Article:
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sav1
25th May 2006, 02:54 PM
G'day,
just about to build my first mame cabinet and want to know which is the best keyboard encoder.
Looking to start of simple with 2 sticks, six or seven buttons each, 2 x player buttons, coin mech etc.
am tossing up between keywiz max and i-pac, which is better, any other products i should know about?
cheers,
sav

Davefjedi
25th May 2006, 03:53 PM
i have nothing but good things to say about the i-pacs never use a key wiss
but i have also used the tokn media kb-16 and kb-32 with no problems (they are cheaper and require some soldering) but the ipac for ease defintly...... see www.ozstick.com.au
chris will steer you right and is very helpfull

Smit
25th May 2006, 04:16 PM
Hi Sav1,
Go the I-PAC .... It has direct inputs and comes pre-configured to run with mame straight away.


....i have also used the tikd media kb-16 and kb-32 with no real problems (they are cheaper and require some soldering) but the ipac for ease defintly......

Do you mean the Token encoders? If so, I do belive they run a "matrix" system, so can be possibly susceptable to key ghosting? Correct me if wrong please.

cya
Smit

MameDownUnder
25th May 2006, 04:28 PM
they both have their advantages although i prefer the IPAC

I big plus is you can use to controls and keyboard at the same time

OzStick
25th May 2006, 05:44 PM
Hi Sav,

I can make things even easier and set you up with a Mini-PAC and custom wiring loom that will cater for all the inputs you listed. They do exactly the same job as the I-PAC but are much more compact.

As long as your control panel is no wider than about 700mm the wiring loom will be long enough. If it is then there's always the I-PAC instead.

Drop me a line if you're interested. Same goes for anyone else reading this - I will be offering them for sale "officially" via our website in about 6-8 weeks.

Cheers,
Chris

Davefjedi
25th May 2006, 06:23 PM
Hi Sav1,
Go the I-PAC .... It has direct inputs and comes pre-configured to run with mame straight away.



Do you mean the Token encoders? If so, I do belive they run a "matrix" system, so can be possibly susceptable to key ghosting? Correct me if wrong please.

cya
Smit
yeah they used to ghost but now they haveonboard or ship with resistor/dide thingys to prevent that but i only use the kb=16 and at 24.00 australian delivered to my door in under a week from the usa !!!!!!!!! but for any bigger jobs when i need more than 16 inputs defintly go the I-Pac for no hassle no soldering

sav1
25th May 2006, 08:41 PM
Chris,
just checked out the specs of the mini-pac, looks pretty impressive.
check your pm.
cheers,
sav


Hi Sav,

I can make things even easier and set you up with a Mini-PAC and custom wiring loom that will cater for all the inputs you listed. They do exactly the same job as the I-PAC but are much more compact.

As long as your control panel is no wider than about 700mm the wiring loom will be long enough. If it is then there's always the I-PAC instead.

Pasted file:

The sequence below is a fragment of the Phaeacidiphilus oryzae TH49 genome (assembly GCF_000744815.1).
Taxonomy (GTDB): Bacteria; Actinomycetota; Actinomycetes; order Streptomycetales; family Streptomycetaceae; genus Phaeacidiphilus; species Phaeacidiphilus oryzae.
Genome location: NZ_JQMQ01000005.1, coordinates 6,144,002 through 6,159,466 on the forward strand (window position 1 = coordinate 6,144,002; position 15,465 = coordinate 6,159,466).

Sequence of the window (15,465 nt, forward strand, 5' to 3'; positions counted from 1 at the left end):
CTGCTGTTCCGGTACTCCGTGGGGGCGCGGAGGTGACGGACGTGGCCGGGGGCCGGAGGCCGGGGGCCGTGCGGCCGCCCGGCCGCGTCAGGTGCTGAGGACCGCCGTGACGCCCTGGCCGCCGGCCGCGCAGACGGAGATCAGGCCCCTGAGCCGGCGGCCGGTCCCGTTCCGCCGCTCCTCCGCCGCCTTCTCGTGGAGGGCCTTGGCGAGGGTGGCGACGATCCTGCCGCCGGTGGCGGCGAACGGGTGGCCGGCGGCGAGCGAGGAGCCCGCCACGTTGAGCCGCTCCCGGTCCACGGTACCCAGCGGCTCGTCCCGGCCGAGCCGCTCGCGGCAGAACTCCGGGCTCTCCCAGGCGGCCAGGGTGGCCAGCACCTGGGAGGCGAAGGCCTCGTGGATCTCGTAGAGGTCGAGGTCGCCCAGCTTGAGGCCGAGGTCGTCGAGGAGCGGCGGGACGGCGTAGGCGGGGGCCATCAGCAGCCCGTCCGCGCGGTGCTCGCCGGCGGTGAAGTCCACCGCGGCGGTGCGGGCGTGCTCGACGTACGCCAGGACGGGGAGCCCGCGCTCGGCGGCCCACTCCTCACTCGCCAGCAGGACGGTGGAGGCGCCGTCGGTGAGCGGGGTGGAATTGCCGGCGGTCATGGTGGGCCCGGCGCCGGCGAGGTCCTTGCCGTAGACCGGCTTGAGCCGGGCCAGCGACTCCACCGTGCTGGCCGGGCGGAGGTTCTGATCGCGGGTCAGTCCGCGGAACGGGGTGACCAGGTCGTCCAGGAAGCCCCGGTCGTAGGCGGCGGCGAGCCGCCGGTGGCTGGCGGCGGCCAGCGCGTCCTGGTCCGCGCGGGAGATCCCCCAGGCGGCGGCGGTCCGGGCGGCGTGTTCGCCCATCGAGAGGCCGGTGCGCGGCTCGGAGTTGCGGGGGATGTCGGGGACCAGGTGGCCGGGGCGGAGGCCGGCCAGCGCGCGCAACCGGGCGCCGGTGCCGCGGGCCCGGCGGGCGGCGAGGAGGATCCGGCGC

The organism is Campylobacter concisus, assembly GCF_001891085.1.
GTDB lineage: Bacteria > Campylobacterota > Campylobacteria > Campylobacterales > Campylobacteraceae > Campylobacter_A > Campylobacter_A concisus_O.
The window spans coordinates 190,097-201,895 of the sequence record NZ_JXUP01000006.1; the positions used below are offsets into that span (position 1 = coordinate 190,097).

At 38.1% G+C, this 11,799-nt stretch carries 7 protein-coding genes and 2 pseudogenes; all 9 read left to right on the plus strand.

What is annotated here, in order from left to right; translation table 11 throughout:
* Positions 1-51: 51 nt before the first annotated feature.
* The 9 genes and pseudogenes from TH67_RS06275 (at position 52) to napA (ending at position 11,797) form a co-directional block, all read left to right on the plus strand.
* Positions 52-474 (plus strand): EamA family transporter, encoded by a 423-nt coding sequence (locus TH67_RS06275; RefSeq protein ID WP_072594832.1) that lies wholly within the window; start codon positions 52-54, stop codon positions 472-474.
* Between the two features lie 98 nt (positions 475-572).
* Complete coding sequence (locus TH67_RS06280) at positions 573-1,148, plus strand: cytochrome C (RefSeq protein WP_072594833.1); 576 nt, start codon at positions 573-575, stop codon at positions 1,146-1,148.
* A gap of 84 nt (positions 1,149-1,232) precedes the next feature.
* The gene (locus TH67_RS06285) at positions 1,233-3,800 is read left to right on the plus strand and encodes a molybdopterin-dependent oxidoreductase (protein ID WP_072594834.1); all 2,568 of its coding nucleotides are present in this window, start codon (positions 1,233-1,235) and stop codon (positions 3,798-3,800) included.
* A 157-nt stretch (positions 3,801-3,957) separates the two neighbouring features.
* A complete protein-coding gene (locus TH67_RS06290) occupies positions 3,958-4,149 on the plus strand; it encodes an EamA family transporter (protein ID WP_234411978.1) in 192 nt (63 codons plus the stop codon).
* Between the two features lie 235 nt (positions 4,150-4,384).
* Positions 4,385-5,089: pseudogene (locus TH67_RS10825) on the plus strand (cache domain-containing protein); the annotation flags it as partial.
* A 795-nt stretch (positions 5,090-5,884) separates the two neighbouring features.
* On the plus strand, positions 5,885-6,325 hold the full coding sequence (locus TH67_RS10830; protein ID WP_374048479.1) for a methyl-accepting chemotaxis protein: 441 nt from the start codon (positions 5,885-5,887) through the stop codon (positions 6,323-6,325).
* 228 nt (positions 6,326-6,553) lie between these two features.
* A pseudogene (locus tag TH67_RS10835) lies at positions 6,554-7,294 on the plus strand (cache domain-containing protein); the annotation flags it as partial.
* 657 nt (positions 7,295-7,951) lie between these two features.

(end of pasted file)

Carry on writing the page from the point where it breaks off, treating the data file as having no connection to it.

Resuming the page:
Drop me a line if you're interested. Same goes for anyone else reading this - I will be offering them for sale "officially" via our website in about 6-8 weeks.

Cheers,
Chris

Smit
25th May 2006, 08:47 PM
yeah they used to ghost but now they haveonboard or ship with resistor/dide thingys to prevent that but i only use the kb=16 and at 24.00 australian delivered to my door in under a week from the usa !!!!!!!!! but for any bigger jobs when i need more than 16 inputs defintly go the I-Pac for no hassle no soldering

$24 delivered sounds good... might have to check them out..
Where do ya get them from, Dave?

Smit

Davefjedi
25th May 2006, 09:15 PM
i just watch his auctions for the Kb-16`s the 32`s are too mucc and you need to solder them
http://cgi.ebay.com.au/ws/eBayISAPI.dll?ViewItem&item=6278046677&rd=1&sspagename=STRK%3AMERFB%3AIID&rd=1

RetroGame
25th May 2006, 09:21 PM
Go for the I-PAC or MINI-PAC, they have all the inputs you will need, they are easy to set-up and very reliable (I have used about 150 of them and none have failed in-service). Plus if you buy through Ozstick you have the security of buying from a trusted Australian supplier with support.

Forget about the KB-16s, they only have 16 inputs and according to your first post you need at least 25.

fuzzmeister
26th May 2006, 03:01 AM
Hmm, well although i have downloaded the IPAC utility to help with layout design, i have no experience with anything except now i have bought an X-Arcade set of 20 buttons from ebay - $30AU, 2 X-Arcade Joysticks for $30AU and same for the X-Arcade control board (PCB) - $110AU, i've also bought a 3" red translucent Trackball kit (3 button support) with mounting plate by HAPP from ebay for - $158AU

so over $300 for my control panel!, the trackball turned out to be much larger than i thought, but anyway this is what i am working with... i'll let you know how i go, ho cheap did you say you could get a keyboard emulator for controls? $20? am i paying way too much or something?

The Pinny Parlour
26th May 2006, 07:34 AM
G'day fuzzmeister,

:D

Welcome and enjoy the forums, and cheers for contributing and making Aussie Arcade a great source of game related information.

Enjoy!
Ian

elvis
26th May 2006, 09:47 AM
am tossing up between keywiz max and i-pac, which is better

iPac Pros:
no ghosting
auto keyboard passthrough
pre-programmed for MAME, plus can be custom programmed (and remembers programming afert power off)

iPac cons:
"shift" key cannot be turned off. This results in whatever key you've assigned "shift" to to not respond on the key press, but instead when you let go of the key. Also if your cab is around notorious button mashers (wife, kids, etc), they often press the shift key (defaults to player 1 start) and another keypress which does silly things. For instance: when my missus dies ingame, she'll mash 1P start and wiggle the joystick, causing MAME to pause, volumes to change, etc. Very annoying. Of course, if you have some sort of function button on your CP, map the shifted key to this button. With that said, you need Windows and the programming software to do this. (AFAIK the programming software doesn't work in non-Windows systems).

Keywiz pros:
no ghosting
auto programmed for MAME
"shazaam" key (same as "shift" key on the ipac) is a dedicated key, and doesn't interfere with gameplay

Keywiz cons:
Keyboard passthrough is controlled via a manual switch. It's not auto like the iPac. If your keywiz is in a hard to reach place and you need keyboard access, this can be a royal PITA.